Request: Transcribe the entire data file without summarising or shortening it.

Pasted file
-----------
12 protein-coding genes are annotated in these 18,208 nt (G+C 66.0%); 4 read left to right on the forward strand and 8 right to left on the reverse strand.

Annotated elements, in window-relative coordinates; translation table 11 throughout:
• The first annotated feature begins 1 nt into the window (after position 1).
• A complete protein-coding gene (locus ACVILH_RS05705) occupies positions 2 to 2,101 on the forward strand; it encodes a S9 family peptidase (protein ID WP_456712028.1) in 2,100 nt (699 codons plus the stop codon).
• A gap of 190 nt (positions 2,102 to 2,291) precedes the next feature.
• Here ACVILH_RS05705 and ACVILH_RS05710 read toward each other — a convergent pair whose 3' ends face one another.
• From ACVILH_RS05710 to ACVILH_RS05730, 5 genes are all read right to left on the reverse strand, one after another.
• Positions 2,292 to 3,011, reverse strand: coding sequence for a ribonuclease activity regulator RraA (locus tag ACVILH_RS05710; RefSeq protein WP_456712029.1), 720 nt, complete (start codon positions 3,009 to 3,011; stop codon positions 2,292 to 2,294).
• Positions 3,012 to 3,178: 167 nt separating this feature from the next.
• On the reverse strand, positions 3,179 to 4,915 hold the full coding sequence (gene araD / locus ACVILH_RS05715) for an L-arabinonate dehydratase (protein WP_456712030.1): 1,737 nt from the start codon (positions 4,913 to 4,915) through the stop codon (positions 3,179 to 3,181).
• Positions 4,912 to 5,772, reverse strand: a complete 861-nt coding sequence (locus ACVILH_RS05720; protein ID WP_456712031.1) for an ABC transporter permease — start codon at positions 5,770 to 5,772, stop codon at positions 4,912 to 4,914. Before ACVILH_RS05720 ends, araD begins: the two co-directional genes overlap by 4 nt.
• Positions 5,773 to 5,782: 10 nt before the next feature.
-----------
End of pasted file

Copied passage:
12 protein-coding genes are annotated in these 18,208 nt (G+C 66.0%); 4 read left to right on the forward strand and 8 right to left on the reverse strand.

Annotated elements, in window-relative coordinates; translation table 11 throughout:
• The first annotated feature begins 1 nt into the window (after position 1).
• A complete protein-coding gene (locus ACVILH_RS05705) occupies positions 2 to 2,101 on the forward strand; it encodes a S9 family peptidase (protein ID WP_456712028.1) in 2,100 nt (699 codons plus the stop codon).
• A gap of 190 nt (positions 2,102 to 2,291) precedes the next feature.
• Here ACVILH_RS05705 and ACVILH_RS05710 read toward each other — a convergent pair whose 3' ends face one another.
• From ACVILH_RS05710 to ACVILH_RS05730, 5 genes are all read right to left on the reverse strand, one after another.
• Positions 2,292 to 3,011, reverse strand: coding sequence for a ribonuclease activity regulator RraA (locus tag ACVILH_RS05710; RefSeq protein WP_456712029.1), 720 nt, complete (start codon positions 3,009 to 3,011; stop codon positions 2,292 to 2,294).
• Positions 3,012 to 3,178: 167 nt separating this feature from the next.
• On the reverse strand, positions 3,179 to 4,915 hold the full coding sequence (gene araD / locus ACVILH_RS05715) for an L-arabinonate dehydratase (protein WP_456712030.1): 1,737 nt from the start codon (positions 4,913 to 4,915) through the stop codon (positions 3,179 to 3,181).
• Positions 4,912 to 5,772, reverse strand: a complete 861-nt coding sequence (locus ACVILH_RS05720; protein ID WP_456712031.1) for an ABC transporter permease — start codon at positions 5,770 to 5,772, stop codon at positions 4,912 to 4,914. Before ACVILH_RS05720 ends, araD begins: the two co-directional genes overlap by 4 nt.
• Positions 5,773 to 5,782: 10 nt before the next feature.